Why Music Matters

In the movie “Amadeus,” Antonio Saleri describes the first time he saw a pice of Mozart’s music:

“On the page it looked – nothing. The beginning simple, almost comic,” he says, as the music begins slowly in the background. “Just a pulse – bassoons and basset horns – like a rusty squeezebox. Then suddenly – high above it – an oboe,” he exclaims, and you hear the oboe’s glorious entrance as if on cue – “a single note, hanging there unwavering, till a clarinet took over and sweetened it into a phrase of such delight.

“This was no composition by a performing monkey,” he says, referring to Mozart’s early years performing blindfolded for various royalty. “This was a music I’d never heard. Filled with such longing, such unfulfillable longing, it had me trembling. It seemed to me that I was hearing the very voice of God.”

Yes, it’s fiction. But it describes the opening of Mozart’s Serenade for Winds so perfectly. (And F. Murray Abraham, in my opinion, won his Best Actor Oscar with this short scene.) That one paragraph of dialogue is testimony to Mozart’s uncanny ability to take a simple phrase, build on it, and use instruments with such forethought. You hear everything that Salieri describes, and when the oboe joins the piece, you do hear a heavenly sound similar to a soprano singing sweetly. It’s a magnificent moment.

Mozart is simply one of thousands, maybe millions who have the power to reach us emotionally through music. For some, it may be Chopin; for others, it may be Billie Holliday, the Carpenters, U2 or an obscure indie artist. It may be a flamenco guitarist or a South African choir. Each musician speaks to us in some way; how strongly we react to it is the measure of our love for that particular song.

Music matters

The English composer Frederick Delius said, “Music is an outburst of the soul.” We forget that for some, it’s not as easy as it was for Mozart. Each piece is a work of art, and the composer may labor for days, weeks or months to leave his or her exact thumbprint on it, telling us, “This is me. This is who I am and how I’m feeling.” It’s an extremely personal task, writing music. So many nuances can affect it: tempo, chords, dynamics, melody and harmony, instrumentation and structure. Change one aspect, and you get a different song, or a different feeling.

For instance, at the end of Maria McKee’s “I’m Awake,” the chord structure alternates between minor and major keys each measure – every four beats. The result is almost bipolar, with your mood changing each measure from melancholy to joy, until the song ends on a major chord, and the smile wins out.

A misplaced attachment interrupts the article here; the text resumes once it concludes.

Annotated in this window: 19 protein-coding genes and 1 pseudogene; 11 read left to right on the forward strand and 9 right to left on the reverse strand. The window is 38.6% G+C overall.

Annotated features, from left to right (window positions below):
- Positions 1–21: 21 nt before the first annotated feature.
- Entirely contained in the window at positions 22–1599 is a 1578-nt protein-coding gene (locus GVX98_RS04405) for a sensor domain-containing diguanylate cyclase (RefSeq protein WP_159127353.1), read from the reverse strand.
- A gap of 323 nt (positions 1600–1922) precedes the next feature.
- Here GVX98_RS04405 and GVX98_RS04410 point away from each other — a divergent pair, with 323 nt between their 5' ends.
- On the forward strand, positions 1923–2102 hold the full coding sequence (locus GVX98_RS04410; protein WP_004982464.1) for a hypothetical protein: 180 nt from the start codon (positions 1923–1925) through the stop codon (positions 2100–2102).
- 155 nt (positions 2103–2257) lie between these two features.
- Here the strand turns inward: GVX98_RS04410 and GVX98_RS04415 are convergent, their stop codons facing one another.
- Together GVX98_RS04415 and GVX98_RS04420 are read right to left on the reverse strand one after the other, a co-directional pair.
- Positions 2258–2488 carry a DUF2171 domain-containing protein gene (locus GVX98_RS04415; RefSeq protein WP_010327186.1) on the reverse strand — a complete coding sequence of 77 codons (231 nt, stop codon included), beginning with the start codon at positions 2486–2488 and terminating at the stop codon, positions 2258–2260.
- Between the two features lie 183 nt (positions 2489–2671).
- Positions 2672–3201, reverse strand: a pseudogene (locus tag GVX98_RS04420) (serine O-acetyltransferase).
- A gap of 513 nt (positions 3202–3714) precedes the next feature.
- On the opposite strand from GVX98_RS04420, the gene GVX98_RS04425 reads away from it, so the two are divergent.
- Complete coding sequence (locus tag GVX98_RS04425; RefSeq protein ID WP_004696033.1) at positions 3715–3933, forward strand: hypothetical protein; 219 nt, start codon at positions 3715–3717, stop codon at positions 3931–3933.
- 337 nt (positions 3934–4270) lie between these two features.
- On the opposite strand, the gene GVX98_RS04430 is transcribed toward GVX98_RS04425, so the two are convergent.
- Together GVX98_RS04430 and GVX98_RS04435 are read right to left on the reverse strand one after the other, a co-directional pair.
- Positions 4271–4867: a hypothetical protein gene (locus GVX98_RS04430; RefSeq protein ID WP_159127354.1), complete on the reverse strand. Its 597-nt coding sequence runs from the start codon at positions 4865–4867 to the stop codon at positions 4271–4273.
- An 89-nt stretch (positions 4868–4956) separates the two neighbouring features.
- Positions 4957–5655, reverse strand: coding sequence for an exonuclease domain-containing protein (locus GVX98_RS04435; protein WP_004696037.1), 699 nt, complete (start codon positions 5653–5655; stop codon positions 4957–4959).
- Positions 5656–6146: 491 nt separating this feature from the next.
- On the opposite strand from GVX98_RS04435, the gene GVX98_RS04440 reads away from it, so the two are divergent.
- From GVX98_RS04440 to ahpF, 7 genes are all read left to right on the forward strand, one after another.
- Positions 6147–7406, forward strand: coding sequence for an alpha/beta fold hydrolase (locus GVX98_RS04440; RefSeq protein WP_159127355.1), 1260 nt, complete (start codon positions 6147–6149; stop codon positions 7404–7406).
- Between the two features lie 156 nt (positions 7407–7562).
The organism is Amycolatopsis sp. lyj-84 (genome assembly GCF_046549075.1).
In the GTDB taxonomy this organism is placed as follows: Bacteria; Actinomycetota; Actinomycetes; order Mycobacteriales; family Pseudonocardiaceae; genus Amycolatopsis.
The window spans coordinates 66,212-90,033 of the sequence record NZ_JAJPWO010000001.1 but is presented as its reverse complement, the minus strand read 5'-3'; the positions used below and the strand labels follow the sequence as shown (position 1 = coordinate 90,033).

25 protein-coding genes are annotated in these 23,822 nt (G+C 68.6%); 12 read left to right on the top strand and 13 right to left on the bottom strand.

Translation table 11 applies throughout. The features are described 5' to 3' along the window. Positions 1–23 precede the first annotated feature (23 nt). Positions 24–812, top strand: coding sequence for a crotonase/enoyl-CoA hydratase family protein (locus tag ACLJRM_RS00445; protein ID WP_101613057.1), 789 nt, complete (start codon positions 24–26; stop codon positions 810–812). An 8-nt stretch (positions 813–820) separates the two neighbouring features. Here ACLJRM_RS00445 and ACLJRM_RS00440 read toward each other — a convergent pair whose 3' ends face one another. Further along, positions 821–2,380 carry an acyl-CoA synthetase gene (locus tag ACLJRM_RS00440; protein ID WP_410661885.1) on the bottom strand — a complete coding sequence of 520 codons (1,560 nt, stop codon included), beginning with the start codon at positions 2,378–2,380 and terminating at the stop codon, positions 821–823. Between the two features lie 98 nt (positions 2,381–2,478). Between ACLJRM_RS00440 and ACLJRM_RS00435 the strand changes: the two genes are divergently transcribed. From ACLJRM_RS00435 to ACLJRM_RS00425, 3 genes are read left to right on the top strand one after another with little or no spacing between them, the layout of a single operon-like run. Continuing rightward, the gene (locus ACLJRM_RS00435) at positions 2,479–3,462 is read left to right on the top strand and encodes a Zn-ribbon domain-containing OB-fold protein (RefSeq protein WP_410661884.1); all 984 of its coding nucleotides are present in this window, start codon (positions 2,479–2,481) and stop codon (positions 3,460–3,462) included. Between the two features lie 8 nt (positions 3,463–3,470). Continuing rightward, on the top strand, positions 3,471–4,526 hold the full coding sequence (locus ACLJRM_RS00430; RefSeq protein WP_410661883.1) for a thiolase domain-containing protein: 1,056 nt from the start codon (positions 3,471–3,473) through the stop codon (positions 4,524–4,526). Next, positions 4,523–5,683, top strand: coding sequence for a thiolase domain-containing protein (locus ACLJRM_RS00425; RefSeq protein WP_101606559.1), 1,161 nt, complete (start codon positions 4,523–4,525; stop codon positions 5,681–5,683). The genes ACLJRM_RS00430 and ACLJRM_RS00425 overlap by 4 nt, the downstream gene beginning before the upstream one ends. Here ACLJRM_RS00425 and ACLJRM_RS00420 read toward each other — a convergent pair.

That’s what’s amazing about music: we can empathize with the feeling that the songwriter is trying to express. Whatever it is the composer is trying to say, we get it. So many songs have moved me to tears, or made me smile with a wondrous satisfaction. I can find a song that fits any mood that crosses my mind and heart; it’s this ability of music to reach into our souls, find a common thread, and elicit that same feeling that makes it special.

Even the most tone-deaf person can name a song that makes them happy, or play a song when they’re down in the dumps. It doesn’t matter whether you know music theory or have an extensive background in Western music. One study of a tribe in Cameroon showed that even with no exposure to Western music, the members of the tribe were able to associate happiness with major keys, and fear with minor keys.

Music is universal, and yes, music matters. It’s a way we can communicate when words simply fail us. We write music as an outlet for our feelings, and we listen to music for the same reason. Music makes us feel alive – no other species can react to the music the way we do, and no matter what the feeling is – laughter, depression, lyrics that make us think – it’s a part of being alive and human. And what a joy it is to experience it.

 

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